Taking care of minor burns is, again, basic first aid, so we are going to focus on how to manage severe burns.

So remember the younger the kid the more skin they have compared to their body size and this is why the first two things listed here are super important.

Once the kid has arrived to the hospital the first 24-48 hours are the most crucial. During this time something called Burn Shock can happen. When a large percentage of the body has been burned fluids and electrolytes start to shift and are lost. The patient becomes severely hypovolemic, cardiac output decreases and organs are at risk for hypoxia due to decreased blood flow. So, the first thing we need to do is give fluids. Formulas used will vary from hospital to hospital.

But it’s all about careful monitoring- vital signs, urine output, level of consciousness, electrolytes and temperature. One important measurement to note for kids is that for urine output we are looking for 1-2 ml/kg/hr.

Pain is a huge problem for any burn patient, but even more so for children who can’t understand why they are experiencing pain. Remember to remind kids that the pain is not a punishment for something they have done. Opioids and Benzodiazepines are commonly used for pain control and sedation. Make sure to perform dressing changes when the medication is at its peak.

Burns take a long time to heal and require a lot of careful wound care. So after the patient is stabilized efforts are put toward closing the wounds, preventing infection and getting and optimal cosmetic outcome. Once initial healing has taken place, scar tissue can cause a lot of problems like contractures. Rehab focuses on minimizing these and getting as much movement from the tissue as possible.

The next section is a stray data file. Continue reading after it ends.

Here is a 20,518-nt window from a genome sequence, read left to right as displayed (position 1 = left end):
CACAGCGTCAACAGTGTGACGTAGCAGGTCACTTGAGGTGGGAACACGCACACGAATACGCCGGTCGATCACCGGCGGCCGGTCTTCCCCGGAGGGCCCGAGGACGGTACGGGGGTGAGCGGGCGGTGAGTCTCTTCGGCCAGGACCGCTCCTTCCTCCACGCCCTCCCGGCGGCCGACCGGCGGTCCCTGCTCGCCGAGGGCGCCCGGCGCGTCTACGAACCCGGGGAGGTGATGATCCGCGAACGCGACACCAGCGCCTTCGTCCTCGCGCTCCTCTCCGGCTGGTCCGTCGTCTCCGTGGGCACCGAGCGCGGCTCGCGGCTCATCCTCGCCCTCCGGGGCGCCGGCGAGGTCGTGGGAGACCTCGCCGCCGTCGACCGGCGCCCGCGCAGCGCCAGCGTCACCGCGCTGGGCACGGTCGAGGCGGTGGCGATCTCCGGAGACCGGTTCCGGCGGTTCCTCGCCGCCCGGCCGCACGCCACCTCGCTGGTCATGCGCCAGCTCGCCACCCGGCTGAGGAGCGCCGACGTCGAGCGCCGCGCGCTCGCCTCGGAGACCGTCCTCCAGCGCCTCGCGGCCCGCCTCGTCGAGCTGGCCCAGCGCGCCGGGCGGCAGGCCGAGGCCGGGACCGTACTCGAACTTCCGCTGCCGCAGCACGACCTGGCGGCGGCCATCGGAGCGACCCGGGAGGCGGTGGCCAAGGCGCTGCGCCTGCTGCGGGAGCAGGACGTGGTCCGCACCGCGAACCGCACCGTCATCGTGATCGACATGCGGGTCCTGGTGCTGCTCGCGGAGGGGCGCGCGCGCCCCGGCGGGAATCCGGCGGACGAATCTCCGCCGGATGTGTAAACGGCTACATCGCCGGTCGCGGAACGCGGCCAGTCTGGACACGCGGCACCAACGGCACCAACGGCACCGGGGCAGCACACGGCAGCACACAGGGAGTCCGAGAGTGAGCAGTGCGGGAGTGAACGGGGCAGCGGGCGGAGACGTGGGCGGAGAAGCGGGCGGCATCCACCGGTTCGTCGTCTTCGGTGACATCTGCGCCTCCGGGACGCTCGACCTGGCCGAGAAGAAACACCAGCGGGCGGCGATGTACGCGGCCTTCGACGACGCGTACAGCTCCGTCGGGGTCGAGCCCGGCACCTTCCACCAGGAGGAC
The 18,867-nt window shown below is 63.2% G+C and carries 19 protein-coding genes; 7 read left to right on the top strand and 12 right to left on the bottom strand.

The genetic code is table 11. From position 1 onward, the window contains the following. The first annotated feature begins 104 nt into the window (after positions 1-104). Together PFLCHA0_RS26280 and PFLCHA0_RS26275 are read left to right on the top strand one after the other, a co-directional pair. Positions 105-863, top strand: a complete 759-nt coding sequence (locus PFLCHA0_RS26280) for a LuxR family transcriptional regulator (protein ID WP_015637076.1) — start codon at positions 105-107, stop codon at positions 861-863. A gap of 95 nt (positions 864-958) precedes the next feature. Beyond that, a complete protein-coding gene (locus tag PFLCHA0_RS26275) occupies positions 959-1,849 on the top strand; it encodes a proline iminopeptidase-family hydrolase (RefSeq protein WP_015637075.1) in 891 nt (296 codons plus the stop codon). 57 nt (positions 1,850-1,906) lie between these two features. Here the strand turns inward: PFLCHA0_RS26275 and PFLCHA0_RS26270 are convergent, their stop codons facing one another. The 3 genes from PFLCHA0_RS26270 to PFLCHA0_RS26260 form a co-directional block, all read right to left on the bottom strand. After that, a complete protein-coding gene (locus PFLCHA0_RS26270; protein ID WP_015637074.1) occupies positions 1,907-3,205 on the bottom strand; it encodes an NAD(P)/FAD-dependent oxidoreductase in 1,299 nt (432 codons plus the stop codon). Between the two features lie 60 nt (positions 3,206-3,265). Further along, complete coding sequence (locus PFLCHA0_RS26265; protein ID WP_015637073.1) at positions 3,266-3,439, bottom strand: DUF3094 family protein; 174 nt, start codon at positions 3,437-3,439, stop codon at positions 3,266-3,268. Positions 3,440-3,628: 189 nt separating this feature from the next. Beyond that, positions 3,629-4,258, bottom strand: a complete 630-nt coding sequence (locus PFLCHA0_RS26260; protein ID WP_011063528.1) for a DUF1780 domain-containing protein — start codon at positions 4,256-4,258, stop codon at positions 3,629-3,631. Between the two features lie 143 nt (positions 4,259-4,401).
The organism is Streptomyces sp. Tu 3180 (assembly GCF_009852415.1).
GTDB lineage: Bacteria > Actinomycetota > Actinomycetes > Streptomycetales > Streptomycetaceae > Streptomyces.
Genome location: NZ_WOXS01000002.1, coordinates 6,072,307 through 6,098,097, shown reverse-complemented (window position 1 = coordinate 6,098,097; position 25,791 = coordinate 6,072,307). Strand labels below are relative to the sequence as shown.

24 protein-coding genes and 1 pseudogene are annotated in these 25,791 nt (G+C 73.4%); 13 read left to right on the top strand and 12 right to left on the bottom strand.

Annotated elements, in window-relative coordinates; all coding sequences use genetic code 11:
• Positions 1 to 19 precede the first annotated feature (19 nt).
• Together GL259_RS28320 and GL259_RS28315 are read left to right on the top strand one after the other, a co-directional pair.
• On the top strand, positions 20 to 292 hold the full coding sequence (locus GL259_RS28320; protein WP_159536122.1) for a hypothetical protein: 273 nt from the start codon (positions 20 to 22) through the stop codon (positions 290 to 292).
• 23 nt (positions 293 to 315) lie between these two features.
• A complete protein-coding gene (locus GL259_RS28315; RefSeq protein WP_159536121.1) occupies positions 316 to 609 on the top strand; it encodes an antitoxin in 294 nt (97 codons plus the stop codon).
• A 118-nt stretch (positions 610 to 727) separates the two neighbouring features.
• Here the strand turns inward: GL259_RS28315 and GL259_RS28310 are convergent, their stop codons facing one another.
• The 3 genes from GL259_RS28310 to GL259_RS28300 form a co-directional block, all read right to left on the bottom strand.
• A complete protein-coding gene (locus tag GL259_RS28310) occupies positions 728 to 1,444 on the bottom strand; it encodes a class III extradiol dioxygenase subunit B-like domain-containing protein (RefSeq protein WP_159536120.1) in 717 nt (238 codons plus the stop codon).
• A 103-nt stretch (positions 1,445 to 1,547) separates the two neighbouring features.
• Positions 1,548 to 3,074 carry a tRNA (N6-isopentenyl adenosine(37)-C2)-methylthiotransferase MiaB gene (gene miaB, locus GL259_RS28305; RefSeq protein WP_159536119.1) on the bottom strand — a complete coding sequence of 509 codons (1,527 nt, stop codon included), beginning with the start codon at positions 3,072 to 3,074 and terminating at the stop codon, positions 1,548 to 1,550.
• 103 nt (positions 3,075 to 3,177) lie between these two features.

Psychological support becomes really important as kids are ready to go back to their lives and back to school.

Your priority nursing concepts for pediatric patients with burn injuries are tissue/skin integrity, comfort, and infection control.
Alright that was a very quick, peds-focused lesson on burn injuries. Remember your major take away points for this are: Number 1) being able to identify non-accidental burns (looking for patterns or forced scald injuries that go all the way around an extremity). Number 2) pediatric burns have to be measured using child specific charts because of their increased body surface area. Number 3) The first 24-48 hours are crucial because this is when burn shock occurs and when inhalation injury may present. Number 4) Pain control is essential for ensuring kids aren’t traumatized by surgeries and dressing changes.

Okay guys that’s it for this lesson remember to link all of this information with what you learn from the fundamentals lesson burns. Also- remember everything in peds goes through a developmental filter, so make sure all your nursing care fits the developmental age of the child. Check out all the resources attached to this lesson. Now, go out and be your best self today. Happy Nursing!